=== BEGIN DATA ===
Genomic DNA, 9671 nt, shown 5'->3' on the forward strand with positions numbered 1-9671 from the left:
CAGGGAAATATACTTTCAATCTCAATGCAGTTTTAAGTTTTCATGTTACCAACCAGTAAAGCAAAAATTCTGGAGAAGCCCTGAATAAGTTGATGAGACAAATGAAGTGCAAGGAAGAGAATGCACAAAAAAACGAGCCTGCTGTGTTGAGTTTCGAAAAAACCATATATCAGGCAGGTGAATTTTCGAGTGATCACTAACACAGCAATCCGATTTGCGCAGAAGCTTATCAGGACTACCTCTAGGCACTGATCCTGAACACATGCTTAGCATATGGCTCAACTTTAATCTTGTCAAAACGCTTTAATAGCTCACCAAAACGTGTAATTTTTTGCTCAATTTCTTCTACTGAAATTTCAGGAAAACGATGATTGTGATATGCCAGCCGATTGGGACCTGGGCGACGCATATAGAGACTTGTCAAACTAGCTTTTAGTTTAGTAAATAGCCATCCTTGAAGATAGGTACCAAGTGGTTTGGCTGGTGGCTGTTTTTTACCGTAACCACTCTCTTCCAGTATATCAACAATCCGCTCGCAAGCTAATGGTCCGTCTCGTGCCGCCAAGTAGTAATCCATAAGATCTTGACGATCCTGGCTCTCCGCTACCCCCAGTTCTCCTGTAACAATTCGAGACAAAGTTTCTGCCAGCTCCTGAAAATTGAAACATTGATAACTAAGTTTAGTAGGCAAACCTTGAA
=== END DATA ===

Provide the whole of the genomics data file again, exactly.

Genomic DNA, 9671 nt, shown 5'->3' on the forward strand with positions numbered 1-9671 from the left:
CAGGGAAATATACTTTCAATCTCAATGCAGTTTTAAGTTTTCATGTTACCAACCAGTAAAGCAAAAATTCTGGAGAAGCCCTGAATAAGTTGATGAGACAAATGAAGTGCAAGGAAGAGAATGCACAAAAAAACGAGCCTGCTGTGTTGAGTTTCGAAAAAACCATATATCAGGCAGGTGAATTTTCGAGTGATCACTAACACAGCAATCCGATTTGCGCAGAAGCTTATCAGGACTACCTCTAGGCACTGATCCTGAACACATGCTTAGCATATGGCTCAACTTTAATCTTGTCAAAACGCTTTAATAGCTCACCAAAACGTGTAATTTTTTGCTCAATTTCTTCTACTGAAATTTCAGGAAAACGATGATTGTGATATGCCAGCCGATTGGGACCTGGGCGACGCATATAGAGACTTGTCAAACTAGCTTTTAGTTTAGTAAATAGCCATCCTTGAAGATAGGTACCAAGTGGTTTGGCTGGTGGCTGTTTTTTACCGTAACCACTCTCTTCCAGTATATCAACAATCCGCTCGCAAGCTAATGGTCCGTCTCGTGCCGCCAAGTAGTAATCCATAAGATCTTGACGATCCTGGCTCTCCGCTACCCCCAGTTCTCCTGTAACAATTCGAGACAAAGTTTCTGCCAGCTCCTGAAAATTGAAACATTGATAACTAAGTTTAGTAGGCAAACCTTGAA